The past couple of weeks have seen Google+ become an instant hot topic among the Internet-savvy set all over the world. Google+, in case you don’t know yet (and since you’re reading here on our site, it’s highly doubtful that you don’t), is the new social networking service launched by the company that has made gargantuan strides (understatement, anyone?) from its humble beginnings as a search engine service provider. At this point, much has already been said about Google+, but allow me to still share my two cents.
Given the company’s vast resources, experience, and offered variety in the Internet services business – not to mention its already established reach – Google+ is heralded as a legitimate “Facebook-killer.” Such a reputation naturally would be enough to spark the curiosity of millions of Internet users everywhere, and the massive demand early on – with Mr. Facebook, Mark Zuckerberg, himself being one of the earliest adopters – has been more than enough to suggest some semblance of truth to the claim.
In a nutshell, Google+ puts together the best of what current top-ranked social networks, Facebook and Twitter (and perhaps their imitators), offer: the ability to connect and to share information, experiences, and resources with your peers, as well as to “follow” public figures that you don’t know personally, but find to be interesting or simply reliable sources of information.
Google+, however, innovates most significantly in its approach in doing so. On top of a deliberately simplified (not to mention impressively clean white) interface that supports drag-and-drop manipulation, Google has added an element of micro-manageability in the selection and organization one’s contacts by introducing “Circles,” a grouping system that gives users a greater degree of control when it comes to sharing content. After all, you don’t always want to tell your workmates or clients about the personal hang-ups you have about your job (nor do they want to hear about it, if you think about it), and most of the time, your grade school friends couldn’t care less about some party you’re organizing for your college batchmates. Google+ lets you select who you want to connect with at certain points in time, thus letting you get your message across to those who need to know, while sparing the rest from the spam. To paraphrase one of Google’s video primers, Google+ has essentially virtualized our (human beings’) innate manner of associating certain roles with the people with whom we interact in real life.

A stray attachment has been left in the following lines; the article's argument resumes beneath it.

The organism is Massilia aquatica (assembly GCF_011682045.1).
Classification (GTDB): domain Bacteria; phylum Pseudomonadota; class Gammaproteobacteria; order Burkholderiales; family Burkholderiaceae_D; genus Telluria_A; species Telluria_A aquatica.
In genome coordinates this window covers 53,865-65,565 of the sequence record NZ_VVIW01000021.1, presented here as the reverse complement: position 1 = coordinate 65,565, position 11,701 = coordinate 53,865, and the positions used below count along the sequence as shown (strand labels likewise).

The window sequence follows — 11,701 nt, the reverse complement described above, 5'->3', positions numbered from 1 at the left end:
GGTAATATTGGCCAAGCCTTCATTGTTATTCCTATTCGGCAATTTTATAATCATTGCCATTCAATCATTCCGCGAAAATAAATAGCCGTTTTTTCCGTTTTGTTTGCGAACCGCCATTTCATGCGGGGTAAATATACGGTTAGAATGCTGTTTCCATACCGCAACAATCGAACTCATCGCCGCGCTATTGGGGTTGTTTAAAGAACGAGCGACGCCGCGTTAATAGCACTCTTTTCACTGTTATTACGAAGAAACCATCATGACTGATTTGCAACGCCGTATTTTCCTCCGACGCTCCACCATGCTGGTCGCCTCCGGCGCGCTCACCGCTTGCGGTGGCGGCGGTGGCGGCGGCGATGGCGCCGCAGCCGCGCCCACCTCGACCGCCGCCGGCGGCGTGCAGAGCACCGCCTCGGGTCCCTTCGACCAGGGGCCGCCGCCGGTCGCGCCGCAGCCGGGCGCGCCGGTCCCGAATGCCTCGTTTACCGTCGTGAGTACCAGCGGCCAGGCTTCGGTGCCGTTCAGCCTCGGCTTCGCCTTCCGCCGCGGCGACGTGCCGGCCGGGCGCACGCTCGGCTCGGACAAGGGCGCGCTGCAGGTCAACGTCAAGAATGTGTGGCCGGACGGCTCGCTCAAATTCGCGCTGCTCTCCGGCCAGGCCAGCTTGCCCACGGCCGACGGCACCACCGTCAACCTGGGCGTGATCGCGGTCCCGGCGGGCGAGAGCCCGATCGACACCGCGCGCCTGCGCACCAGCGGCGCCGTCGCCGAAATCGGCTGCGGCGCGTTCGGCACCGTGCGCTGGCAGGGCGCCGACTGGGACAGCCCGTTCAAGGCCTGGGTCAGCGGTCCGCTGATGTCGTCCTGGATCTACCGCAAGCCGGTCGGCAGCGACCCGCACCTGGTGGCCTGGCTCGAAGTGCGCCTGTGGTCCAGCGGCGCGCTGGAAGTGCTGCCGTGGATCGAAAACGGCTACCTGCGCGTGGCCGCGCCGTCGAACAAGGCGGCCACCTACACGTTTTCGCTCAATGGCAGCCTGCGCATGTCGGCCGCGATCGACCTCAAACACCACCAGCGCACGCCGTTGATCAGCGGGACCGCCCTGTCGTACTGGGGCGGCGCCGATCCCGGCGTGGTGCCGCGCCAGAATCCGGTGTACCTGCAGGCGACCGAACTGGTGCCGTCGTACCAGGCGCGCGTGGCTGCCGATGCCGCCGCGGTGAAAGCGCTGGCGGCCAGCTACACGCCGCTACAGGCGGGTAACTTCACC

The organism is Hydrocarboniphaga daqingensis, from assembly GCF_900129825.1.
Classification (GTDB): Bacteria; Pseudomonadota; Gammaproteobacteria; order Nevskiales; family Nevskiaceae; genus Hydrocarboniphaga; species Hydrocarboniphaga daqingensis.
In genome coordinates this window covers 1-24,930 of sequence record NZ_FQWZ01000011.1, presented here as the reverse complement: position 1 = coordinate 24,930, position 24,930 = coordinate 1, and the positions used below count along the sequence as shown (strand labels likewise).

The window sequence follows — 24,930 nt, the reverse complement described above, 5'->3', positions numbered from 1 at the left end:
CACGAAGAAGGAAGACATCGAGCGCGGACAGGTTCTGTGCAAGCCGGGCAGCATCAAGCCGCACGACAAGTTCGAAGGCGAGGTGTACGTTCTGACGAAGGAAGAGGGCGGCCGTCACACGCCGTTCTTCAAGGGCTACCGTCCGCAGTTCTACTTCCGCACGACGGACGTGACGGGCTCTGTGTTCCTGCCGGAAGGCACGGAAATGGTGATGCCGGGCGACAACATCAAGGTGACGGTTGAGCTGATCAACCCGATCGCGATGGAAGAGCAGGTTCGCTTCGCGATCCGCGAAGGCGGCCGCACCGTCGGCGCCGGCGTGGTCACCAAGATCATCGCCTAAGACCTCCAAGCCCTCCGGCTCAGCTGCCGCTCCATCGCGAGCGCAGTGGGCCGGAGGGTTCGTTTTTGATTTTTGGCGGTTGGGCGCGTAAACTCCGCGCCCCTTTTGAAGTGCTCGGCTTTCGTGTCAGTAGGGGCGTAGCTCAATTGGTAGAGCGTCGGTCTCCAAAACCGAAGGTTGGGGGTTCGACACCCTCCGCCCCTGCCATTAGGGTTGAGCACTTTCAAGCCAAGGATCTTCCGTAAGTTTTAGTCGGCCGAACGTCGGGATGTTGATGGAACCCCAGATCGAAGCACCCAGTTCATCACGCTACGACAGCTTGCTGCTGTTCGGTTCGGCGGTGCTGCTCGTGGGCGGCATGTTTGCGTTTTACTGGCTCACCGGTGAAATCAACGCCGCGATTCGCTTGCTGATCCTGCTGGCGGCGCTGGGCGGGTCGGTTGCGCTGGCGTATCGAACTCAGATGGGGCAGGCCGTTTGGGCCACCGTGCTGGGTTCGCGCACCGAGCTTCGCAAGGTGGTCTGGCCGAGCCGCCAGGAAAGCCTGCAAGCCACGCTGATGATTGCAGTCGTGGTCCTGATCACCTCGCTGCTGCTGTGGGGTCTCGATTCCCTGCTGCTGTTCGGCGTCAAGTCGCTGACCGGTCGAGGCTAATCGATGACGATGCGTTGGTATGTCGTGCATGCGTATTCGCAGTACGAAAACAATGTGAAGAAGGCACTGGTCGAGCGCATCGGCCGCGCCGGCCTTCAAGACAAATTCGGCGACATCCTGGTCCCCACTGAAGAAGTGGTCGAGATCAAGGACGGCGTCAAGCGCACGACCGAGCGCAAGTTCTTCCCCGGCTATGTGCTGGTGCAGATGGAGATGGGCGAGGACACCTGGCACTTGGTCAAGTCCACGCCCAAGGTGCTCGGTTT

That said, the successful implementation of the Google+ service holds much more potential than is already being let on. Again, Google’s current portfolio of products and services is already diverse and far-reaching, with several of them already gaining a reputable status among users of varying profiles. Just imagine your Gmail account, enhanced with a richer media experience by way of Google subsidiaries, YouTube and Picasa. Likewise with the RSS feeds on your Google Reader. Google Talk has a new group video chat-ready incarnation in the form of Google+’s “Hangouts.” Let’s also not forget about the impact it can create in the mobile space once the G+ Android app officially becomes available outside of the US (that is, for those who can’t be bothered to Google up the APK and install it themselves). Then there are also Google’s Calendar and Documents which are hardly even mentioned by most when talking about Google+…
What I’m saying is that assuming a steady, careful roll-out is carried out by Google, the integration of all these peripheral services into the Google+ social platform may have just what it takes to “change the game” on so many levels. Even ChromeOS is starting to look like a more sensible idea with Google+ now in the picture! In the short term, it appears that Google+ is an instant threat to the likes of Facebook and Twitter, but who knows? A couple of years down the road, it might just be knocking on the doors of Apple’s mobile ecosystem, or Windows’ desktop environment.
Of course, I may simply be too drawn into the hype, and I may be proven horribly wrong if Google+ ends up suffering the same fate as Google Wave and Google Buzz. But hey, this is what makes technology fun, right? With all the promise that developments such as this one brings, we’re given so much opportunity to speculate and imagine.
If you ask me though? I think a company of Google’s caliber is more than up to the task to deliver.
(Enjoy a more thorough look into Google+ by checking out this primer from the HardwareZone Team.)
Jason Marges / Executive Editor, HWM Philippines
A member of the HardwareZone Philippines family since 2006, Jason is the Executive Editor for HardwareZone's print publication, HWM Philippines. Apart from his keen interest in all things high-tech, he is also a huge fan of basketball, pop culture, Internet memes, and free, high-speed Wi-Fi.
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